Mine Safety

Safer Union Mines

Mountains & miners deserve better

Studies show that union mines are much safer than non-union mines. A May 2011 report from the John M. Olin Program in Law and Economics at Stanford University found a "substantial and significant decline in traumatic mining injuries and fatalities" at underground mines where the United Mine Workers of America represented workers.

The report found that over two decades there were:

  • between 18 and 33 percent fewer traumatic injuries at union mines, compared to non-union operations;
  • between 27 to 68 percent fewer fatal accidents at union mines (the range in figures accounts for possible statistical variations because of small sample sizes).

 

Need a Lawyer?

If you are a coal miner and need legal representation on a mine safety issue, we suggest you contact:

Wes Addington
Appalachian Citizens Law Center
317 Main Street
Whitesburg, Ky 41858
606-633-3929
aclc@appalachianlawcenter.org

OR

Tony Oppegard
Attorney-At-Law
P.O. Box 22446
Lexington, Ky 40522
859-948-9239
tonyoppegard@gmail.com

Support Mine Safety graphicAbove all else, coal companies should be diligent about the safety of their workers and the conditions inside their mines. Officials responsible for enforcing mine safety laws should do so wihout interference. And elected leaders should strengthen those laws when the need is clearly demonstrated.

Unfortunately, none of this happens as it should.

An examination of 320 coal mine deaths from 1996 to 2005 by Ken Ward Jr. of the Charleston Gazette found that 91 percent of those deaths could be traced to a serious safety violation, including not performing required safety checks, poorly maintained equipment, roof control and ventilation violations, and inadequate training.

sacraficed-forgotten mine safety graphic

The disaster that killed 29 miners at the Upper Big Branch Mine in West Virginia in April 2010 reminds us that not enough has changed since Ward's report. Yet legislation to address some of the enforcement issues brought to light by this tragedy is stalled in the U.S. Congress.

KFTC has established this space to provide news, analysis and opinions about mine safety issues. We'll  update the list below as new articles and reports become available.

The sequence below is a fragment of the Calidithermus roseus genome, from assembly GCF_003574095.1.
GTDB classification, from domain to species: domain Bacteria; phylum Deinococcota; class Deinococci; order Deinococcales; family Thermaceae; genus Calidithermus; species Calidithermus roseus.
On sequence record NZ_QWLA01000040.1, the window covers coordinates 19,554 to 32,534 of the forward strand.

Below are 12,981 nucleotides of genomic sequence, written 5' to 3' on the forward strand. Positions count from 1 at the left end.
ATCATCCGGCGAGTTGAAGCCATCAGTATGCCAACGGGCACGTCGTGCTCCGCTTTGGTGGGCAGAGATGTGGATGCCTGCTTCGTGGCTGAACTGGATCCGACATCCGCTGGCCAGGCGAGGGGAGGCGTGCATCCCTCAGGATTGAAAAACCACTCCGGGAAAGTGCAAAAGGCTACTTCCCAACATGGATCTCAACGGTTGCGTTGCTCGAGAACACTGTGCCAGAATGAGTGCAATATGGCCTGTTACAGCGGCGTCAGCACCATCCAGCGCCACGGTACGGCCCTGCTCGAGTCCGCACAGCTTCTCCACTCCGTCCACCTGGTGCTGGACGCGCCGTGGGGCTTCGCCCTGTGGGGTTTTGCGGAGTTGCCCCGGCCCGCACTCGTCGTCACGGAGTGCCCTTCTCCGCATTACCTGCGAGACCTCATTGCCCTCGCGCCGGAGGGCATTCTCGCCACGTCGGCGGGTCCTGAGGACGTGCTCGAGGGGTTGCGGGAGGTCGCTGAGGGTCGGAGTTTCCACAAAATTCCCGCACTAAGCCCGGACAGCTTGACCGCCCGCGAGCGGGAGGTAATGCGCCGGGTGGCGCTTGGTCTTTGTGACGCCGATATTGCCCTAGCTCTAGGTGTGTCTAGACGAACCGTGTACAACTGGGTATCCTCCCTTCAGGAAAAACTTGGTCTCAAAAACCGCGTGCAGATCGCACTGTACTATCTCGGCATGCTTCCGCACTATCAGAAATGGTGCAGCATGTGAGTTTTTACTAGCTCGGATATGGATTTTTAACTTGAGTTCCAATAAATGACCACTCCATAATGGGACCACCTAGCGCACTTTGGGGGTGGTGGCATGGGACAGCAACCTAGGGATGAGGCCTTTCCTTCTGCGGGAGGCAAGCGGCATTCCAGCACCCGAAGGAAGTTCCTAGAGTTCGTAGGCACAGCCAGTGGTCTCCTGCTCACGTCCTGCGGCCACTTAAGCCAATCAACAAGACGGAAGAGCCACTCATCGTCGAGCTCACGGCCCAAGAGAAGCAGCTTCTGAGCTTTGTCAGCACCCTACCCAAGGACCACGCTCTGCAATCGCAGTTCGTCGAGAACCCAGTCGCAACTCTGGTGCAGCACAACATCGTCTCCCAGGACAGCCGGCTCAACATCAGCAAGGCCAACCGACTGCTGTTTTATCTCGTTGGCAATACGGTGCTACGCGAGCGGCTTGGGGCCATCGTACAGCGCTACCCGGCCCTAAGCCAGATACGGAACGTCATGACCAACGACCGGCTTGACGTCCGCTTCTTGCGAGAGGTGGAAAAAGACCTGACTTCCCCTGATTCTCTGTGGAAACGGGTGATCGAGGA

City of Jackson Black Lung / RECLAIM / Pension Resolution

In October 2018 the City of Jackson, Kentucky in Breathitt County unanimously passed a local resolution calling on Congress to pass the RECLAIM Act, strengthen the Black Lung Disability Trust Fund, and protect the pension fund that supports miners who worked for coal companies that have since gone bankrupt.

Local Black Lung Resolution: Breathitt County

On September 26, the Breathitt County Fiscal Court unanimously approved this resolution, calling on members of Congress to support a package of Just Transition bills in Congress.

Local Resolution passed by Benham, 9.13.2018

On September 13, 2018 the City of Benham passed a local resolution calling on members of Congress to pass the RECLAIM Act, strengthen the Black Lung Disability Trust Fund, and protect pensions promised to miners and their surviving spouses.

A Kentucky conversation about ways to help pass the RECLAIM Act and strengthen the Black Lung Disability Trust Fund

You are invited to join a video conference call at 7 pm ET on Monday, August 20, to learn ways Kentuckians can help pass several bills in Congress that are needed to assist disabled, sick, and laid off coal miners and their families and communities.

Coal miners’ lives still matter

If you wonder why black lung disease is not just still killing coal miners but also making a roaring comeback, consider the criminal indictments announced in Owensboro on Wednesday.

A now bankrupt coal company and eight of its managers conspired to cheat on dust monitoring tests and lied about the results in violation of federal law, according to the charges.

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